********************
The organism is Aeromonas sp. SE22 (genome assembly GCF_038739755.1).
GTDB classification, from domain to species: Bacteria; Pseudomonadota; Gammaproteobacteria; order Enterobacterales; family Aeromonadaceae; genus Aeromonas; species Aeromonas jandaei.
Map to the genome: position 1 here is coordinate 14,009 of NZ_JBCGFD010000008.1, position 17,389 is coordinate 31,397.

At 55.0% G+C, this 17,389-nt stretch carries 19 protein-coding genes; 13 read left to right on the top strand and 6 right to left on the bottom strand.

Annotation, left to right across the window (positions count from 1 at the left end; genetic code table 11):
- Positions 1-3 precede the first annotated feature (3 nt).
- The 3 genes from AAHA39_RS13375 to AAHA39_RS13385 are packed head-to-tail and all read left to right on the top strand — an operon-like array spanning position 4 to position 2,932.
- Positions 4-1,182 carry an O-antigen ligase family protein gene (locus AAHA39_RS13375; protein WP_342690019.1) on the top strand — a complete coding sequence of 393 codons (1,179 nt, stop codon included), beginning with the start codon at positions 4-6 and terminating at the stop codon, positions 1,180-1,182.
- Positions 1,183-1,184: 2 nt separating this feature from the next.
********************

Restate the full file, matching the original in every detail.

The organism is Aeromonas sp. SE22 (genome assembly GCF_038739755.1).
GTDB classification, from domain to species: Bacteria; Pseudomonadota; Gammaproteobacteria; order Enterobacterales; family Aeromonadaceae; genus Aeromonas; species Aeromonas jandaei.
Map to the genome: position 1 here is coordinate 14,009 of NZ_JBCGFD010000008.1, position 17,389 is coordinate 31,397.

At 55.0% G+C, this 17,389-nt stretch carries 19 protein-coding genes; 13 read left to right on the top strand and 6 right to left on the bottom strand.

Annotation, left to right across the window (positions count from 1 at the left end; genetic code table 11):
- Positions 1-3 precede the first annotated feature (3 nt).
- The 3 genes from AAHA39_RS13375 to AAHA39_RS13385 are packed head-to-tail and all read left to right on the top strand — an operon-like array spanning position 4 to position 2,932.
- Positions 4-1,182 carry an O-antigen ligase family protein gene (locus AAHA39_RS13375; protein WP_342690019.1) on the top strand — a complete coding sequence of 393 codons (1,179 nt, stop codon included), beginning with the start codon at positions 4-6 and terminating at the stop codon, positions 1,180-1,182.
- Positions 1,183-1,184: 2 nt separating this feature from the next.